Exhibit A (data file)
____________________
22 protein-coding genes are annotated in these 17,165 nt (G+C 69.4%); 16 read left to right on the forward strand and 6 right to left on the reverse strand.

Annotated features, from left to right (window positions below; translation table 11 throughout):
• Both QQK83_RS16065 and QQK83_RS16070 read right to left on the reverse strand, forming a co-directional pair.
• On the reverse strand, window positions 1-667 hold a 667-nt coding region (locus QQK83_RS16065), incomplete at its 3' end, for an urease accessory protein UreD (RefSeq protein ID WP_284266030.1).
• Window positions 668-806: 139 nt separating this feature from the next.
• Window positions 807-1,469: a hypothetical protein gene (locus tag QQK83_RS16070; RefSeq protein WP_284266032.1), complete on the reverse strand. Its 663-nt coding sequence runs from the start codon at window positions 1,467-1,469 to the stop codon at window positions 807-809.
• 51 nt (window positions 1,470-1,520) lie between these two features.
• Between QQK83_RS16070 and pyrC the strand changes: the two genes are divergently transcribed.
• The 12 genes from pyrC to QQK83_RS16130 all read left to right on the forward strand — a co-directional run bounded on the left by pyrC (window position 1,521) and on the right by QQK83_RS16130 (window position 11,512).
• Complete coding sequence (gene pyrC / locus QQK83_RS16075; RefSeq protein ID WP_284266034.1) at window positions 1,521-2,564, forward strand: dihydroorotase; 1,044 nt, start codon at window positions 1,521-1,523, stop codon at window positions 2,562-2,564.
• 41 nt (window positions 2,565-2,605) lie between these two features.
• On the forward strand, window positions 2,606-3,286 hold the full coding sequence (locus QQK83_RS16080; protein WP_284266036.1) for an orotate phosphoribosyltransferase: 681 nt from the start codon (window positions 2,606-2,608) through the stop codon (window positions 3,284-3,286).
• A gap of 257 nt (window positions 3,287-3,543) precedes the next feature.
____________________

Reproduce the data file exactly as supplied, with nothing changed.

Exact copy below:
22 protein-coding genes are annotated in these 17,165 nt (G+C 69.4%); 16 read left to right on the forward strand and 6 right to left on the reverse strand.

Annotated features, from left to right (window positions below; translation table 11 throughout):
• Both QQK83_RS16065 and QQK83_RS16070 read right to left on the reverse strand, forming a co-directional pair.
• On the reverse strand, window positions 1-667 hold a 667-nt coding region (locus QQK83_RS16065), incomplete at its 3' end, for an urease accessory protein UreD (RefSeq protein ID WP_284266030.1).
• Window positions 668-806: 139 nt separating this feature from the next.
• Window positions 807-1,469: a hypothetical protein gene (locus tag QQK83_RS16070; RefSeq protein WP_284266032.1), complete on the reverse strand. Its 663-nt coding sequence runs from the start codon at window positions 1,467-1,469 to the stop codon at window positions 807-809.
• 51 nt (window positions 1,470-1,520) lie between these two features.
• Between QQK83_RS16070 and pyrC the strand changes: the two genes are divergently transcribed.
• The 12 genes from pyrC to QQK83_RS16130 all read left to right on the forward strand — a co-directional run bounded on the left by pyrC (window position 1,521) and on the right by QQK83_RS16130 (window position 11,512).
• Complete coding sequence (gene pyrC / locus QQK83_RS16075; RefSeq protein ID WP_284266034.1) at window positions 1,521-2,564, forward strand: dihydroorotase; 1,044 nt, start codon at window positions 1,521-1,523, stop codon at window positions 2,562-2,564.
• 41 nt (window positions 2,565-2,605) lie between these two features.
• On the forward strand, window positions 2,606-3,286 hold the full coding sequence (locus QQK83_RS16080; protein WP_284266036.1) for an orotate phosphoribosyltransferase: 681 nt from the start codon (window positions 2,606-2,608) through the stop codon (window positions 3,284-3,286).
• A gap of 257 nt (window positions 3,287-3,543) precedes the next feature.